A survey with fringe on the top

Real Estate Agent with Casa Tierra Realty

How much should a Realtor know about a residential survey?  In New Mexico, most residential transactions include a requirement for a new "survey", usually an "Improvements Location Report" (ILR), which is less than a boundary survey but acceptable to lenders and title companies.  As qualifying broker in this office, I review our closings to make sure we have adequate information in the file to meet our Real Estate Commission requirements.  One of our associates recently did a deal in which the ILR showed an encroachment into a set-back required by the CC&Rs of the subdivision.  The ILR did not show the limits of the setbacks, only the utility easements.  When I questioned our associate broker as to whether he had advised his buyer of and the potential consequences of the encroachment, his response was that he considered it the title company's responsibility to disclose that to the buyer, and "What am I, a lawyer?  How am I supposed to know this information?".   He, in essence, considered it someone else's responsibility.  When I suggested that he was the one to advise the buyer of such things, he was in disagreement.  In discussing the situation at one of our office meetings, the general consensus was that it was the Realtor's responsibility to know of and advise on such things.  Who else is the buyer to rely on?   Our Code of Ethics is pretty clear about this.  Article 1 (honesty), Article 2 (disclosure) and Article 11 (competence) set the standards in this area.  The good news in this particular situation was that I already knew that the Homeowners' Association had previously granted a variance for this encroachment.  The learning point was, however, that our associate broker did not know this. 


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Monika McGillicuddy
Berkshire Hathaway HomeServices Verani Realty - Hampstead, NH
Southern NH & the Seacoast Area
We don't have that survey requirement here but I would say if it is required, part of the transaction then yes ethically the REALTOR must advise their client of the obligation.
Feb 03, 2008 08:48 AM #1
Thesa Chambers
Fred Real Estate Group - Bend, OR
Principal Broker - Licensed in Oregon
aw the pass the buck approach - bet that does not go well in the future -
Feb 04, 2008 04:12 AM #2
Ann Heitland
Retired from RE/MAX Peak Properties - Flagstaff, AZ
Retired from Flagstaff Real Estate Sales
You are right. It is always our responsibility to either know, or know where to find out, the answers for our clients on material issues related to property they are considering buying (or selling, for that matter -- I recently had a question about a legal description on a property I was listing and found out that indeed a title correction was needed that took some time we wouldn't have had in the short escrow period)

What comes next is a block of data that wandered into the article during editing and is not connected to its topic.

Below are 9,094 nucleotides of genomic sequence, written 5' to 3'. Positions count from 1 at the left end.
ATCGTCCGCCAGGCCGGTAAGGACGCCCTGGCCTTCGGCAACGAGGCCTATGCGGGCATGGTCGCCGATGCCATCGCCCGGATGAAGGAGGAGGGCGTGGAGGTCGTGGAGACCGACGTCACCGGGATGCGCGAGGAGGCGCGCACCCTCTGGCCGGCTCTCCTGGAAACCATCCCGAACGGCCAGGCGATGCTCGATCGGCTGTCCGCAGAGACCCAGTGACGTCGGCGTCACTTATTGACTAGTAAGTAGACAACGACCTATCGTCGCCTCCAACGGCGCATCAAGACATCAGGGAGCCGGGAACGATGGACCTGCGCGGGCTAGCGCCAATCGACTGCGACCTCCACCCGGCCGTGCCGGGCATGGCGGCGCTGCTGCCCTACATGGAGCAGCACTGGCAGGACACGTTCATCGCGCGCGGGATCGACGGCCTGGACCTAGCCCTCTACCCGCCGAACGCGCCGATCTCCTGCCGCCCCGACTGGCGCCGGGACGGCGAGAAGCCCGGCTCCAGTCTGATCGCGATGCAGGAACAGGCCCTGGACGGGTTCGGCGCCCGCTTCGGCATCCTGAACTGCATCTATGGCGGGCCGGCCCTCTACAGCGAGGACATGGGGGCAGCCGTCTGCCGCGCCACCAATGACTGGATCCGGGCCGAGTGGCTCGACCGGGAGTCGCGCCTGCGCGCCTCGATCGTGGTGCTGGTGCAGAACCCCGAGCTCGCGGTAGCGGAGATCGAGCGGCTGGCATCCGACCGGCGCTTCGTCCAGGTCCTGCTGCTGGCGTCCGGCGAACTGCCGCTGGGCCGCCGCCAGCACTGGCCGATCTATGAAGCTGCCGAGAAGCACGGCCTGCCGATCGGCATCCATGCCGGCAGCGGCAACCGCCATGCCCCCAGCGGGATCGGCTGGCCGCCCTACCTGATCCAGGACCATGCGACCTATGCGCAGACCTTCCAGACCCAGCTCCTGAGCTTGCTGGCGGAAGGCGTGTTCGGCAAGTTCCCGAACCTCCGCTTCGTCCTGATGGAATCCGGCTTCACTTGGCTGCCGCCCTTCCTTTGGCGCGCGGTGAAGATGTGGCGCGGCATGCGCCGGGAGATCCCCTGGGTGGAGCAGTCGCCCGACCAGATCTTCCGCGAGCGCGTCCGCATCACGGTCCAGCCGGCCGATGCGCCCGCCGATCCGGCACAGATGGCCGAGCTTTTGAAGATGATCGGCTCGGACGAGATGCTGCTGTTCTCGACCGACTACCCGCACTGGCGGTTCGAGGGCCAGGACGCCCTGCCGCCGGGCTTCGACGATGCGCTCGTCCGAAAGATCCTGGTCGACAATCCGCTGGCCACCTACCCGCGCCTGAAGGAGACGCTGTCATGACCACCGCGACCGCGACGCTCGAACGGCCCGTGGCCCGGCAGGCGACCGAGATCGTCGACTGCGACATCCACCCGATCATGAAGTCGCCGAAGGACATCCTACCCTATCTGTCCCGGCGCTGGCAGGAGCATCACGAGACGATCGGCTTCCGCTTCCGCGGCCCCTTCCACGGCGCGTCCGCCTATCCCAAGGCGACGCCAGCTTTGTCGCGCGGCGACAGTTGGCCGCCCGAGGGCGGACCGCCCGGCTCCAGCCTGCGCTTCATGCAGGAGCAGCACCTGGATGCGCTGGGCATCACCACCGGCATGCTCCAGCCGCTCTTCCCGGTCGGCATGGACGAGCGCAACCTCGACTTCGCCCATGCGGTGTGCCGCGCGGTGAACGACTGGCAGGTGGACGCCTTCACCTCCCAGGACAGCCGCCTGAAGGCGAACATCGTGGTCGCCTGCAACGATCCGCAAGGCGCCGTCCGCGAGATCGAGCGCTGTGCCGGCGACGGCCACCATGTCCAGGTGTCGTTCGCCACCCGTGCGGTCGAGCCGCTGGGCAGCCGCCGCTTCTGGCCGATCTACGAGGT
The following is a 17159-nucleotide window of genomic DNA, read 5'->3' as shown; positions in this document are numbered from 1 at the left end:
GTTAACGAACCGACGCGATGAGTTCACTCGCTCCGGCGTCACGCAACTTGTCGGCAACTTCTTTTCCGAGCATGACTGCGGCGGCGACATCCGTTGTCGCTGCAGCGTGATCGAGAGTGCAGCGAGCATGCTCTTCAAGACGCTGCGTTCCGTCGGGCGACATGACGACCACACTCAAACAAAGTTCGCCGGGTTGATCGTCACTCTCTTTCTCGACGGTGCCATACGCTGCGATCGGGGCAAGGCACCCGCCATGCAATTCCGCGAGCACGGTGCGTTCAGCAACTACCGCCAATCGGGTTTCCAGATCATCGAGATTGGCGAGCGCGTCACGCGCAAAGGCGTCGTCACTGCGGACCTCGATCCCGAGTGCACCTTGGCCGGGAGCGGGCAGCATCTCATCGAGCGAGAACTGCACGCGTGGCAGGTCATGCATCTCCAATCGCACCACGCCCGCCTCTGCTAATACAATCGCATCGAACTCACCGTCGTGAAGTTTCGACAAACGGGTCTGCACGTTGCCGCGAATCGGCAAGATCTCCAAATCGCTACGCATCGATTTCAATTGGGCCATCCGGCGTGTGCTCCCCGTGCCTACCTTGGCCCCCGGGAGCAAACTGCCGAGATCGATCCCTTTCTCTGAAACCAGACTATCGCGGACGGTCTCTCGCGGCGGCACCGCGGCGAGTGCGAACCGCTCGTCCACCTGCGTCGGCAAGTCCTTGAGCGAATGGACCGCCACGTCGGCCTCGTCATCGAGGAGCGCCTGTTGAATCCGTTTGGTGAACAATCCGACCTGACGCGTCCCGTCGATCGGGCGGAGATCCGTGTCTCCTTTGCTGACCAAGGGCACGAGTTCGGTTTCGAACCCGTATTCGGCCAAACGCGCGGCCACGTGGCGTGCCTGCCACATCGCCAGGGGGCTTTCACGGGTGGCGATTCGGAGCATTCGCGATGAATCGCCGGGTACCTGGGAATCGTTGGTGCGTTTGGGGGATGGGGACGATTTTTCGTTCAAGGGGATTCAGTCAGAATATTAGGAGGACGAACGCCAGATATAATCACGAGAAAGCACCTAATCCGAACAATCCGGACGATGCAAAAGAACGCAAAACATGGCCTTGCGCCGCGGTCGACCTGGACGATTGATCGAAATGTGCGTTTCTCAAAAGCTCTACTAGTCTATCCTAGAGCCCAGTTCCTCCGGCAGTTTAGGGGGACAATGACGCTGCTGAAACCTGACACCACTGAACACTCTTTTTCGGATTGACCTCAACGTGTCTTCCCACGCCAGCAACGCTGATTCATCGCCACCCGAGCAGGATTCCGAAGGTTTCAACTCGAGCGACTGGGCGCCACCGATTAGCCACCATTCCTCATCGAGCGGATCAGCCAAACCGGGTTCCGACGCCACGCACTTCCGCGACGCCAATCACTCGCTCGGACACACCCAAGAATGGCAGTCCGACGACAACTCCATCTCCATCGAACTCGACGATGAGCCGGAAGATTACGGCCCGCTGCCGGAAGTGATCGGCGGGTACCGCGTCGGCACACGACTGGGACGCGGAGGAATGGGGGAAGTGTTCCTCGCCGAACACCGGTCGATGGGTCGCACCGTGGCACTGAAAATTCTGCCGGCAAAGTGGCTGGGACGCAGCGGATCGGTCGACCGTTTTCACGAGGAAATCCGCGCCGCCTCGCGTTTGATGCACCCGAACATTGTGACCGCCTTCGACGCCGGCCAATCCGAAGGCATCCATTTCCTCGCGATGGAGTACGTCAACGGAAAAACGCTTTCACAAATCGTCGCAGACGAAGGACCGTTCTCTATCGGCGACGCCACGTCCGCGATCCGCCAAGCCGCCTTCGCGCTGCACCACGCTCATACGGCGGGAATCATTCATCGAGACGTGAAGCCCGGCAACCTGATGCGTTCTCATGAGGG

Feb 12, 2008 05:28 AM #3
ActiveRain City and State Listing Group
Christiansted, VI

It is the obligation of every broker to know as much as possible about the property they are helping their buyer client purchase, and to disclose and discuss any and all facts and discoveries. Any agent or broker that doesn't believe this, needs to be the next drop out in our business.

Here's a quick true story that happened to me over 15 years ago:

a friend/client that I had sold a house to several years before this current contact, wanted to sell the house I had helped him buy, and wanted vacant land so he could build his next home to his plans.

We found a piece of vacant land that he liked. There was a survey. We took the survey to the land and we both agreed that it looked fine. We called the Listing agent to ask that he walk the property with us, using the survey as our guide. The listing agent swore that the parcel we were walking was the correct property. My buyer bought the land and closed on it.

One day thereafter, he was on the land cutting down some trees when an old man came up and asked him what he was doing cutting trees off of HIS land. My buyer explained he had just bought it and the old man said,"You didn't buy this piece, you bought the piece next to this parcel".

It turned out the listing agent had given us the wrong survey. Luckily for that agent and his broker, my buyer was ok with the piece of alternate land he was told he purchased or there would have been a lawsuit for sure, and we all would have suffered.

We are held to higher standards than some don't want to practice, but we should all strive to be the kind of agent/broker that our clients look up to and respect for our due diligence on their behalf.

Feb 16, 2008 01:16 AM #4
Mary Strang
Viroqua, WI
Disclose, Disclose, Disclose, other wise have very good E&O and plan on a short career in real estate. In Wisconsin it is the responsibility of the agent for understanding surveys. If you are not sure what you are reading, then have an attorney review it prior to closing.
Apr 12, 2008 09:55 AM #5
Bill Schwent
Casa Tierra Realty - Santa Fe, NM
Santa Fe Broker


We had a situation some 20 years ago  in which the builder built on the adjacent property.  Now, how would you like to know that you have a new house on your lot for which you did not have to pay a dime?!  I do not know what it took to settle that, but the house was eventually sold so some kind of a compromise was made between the builder and the lot owner.


I wonder if, in this situation, E & O would have taken the case as it could have been assessed by them as negligence on the part of our associate broker.  I don't know if you have even been involved in a case in which the E & O carrier is involved, but their first response is to find a way to absolve themselves from coverage. 

Thanks for the comment.

Apr 12, 2008 10:23 AM #6
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Bill Schwent

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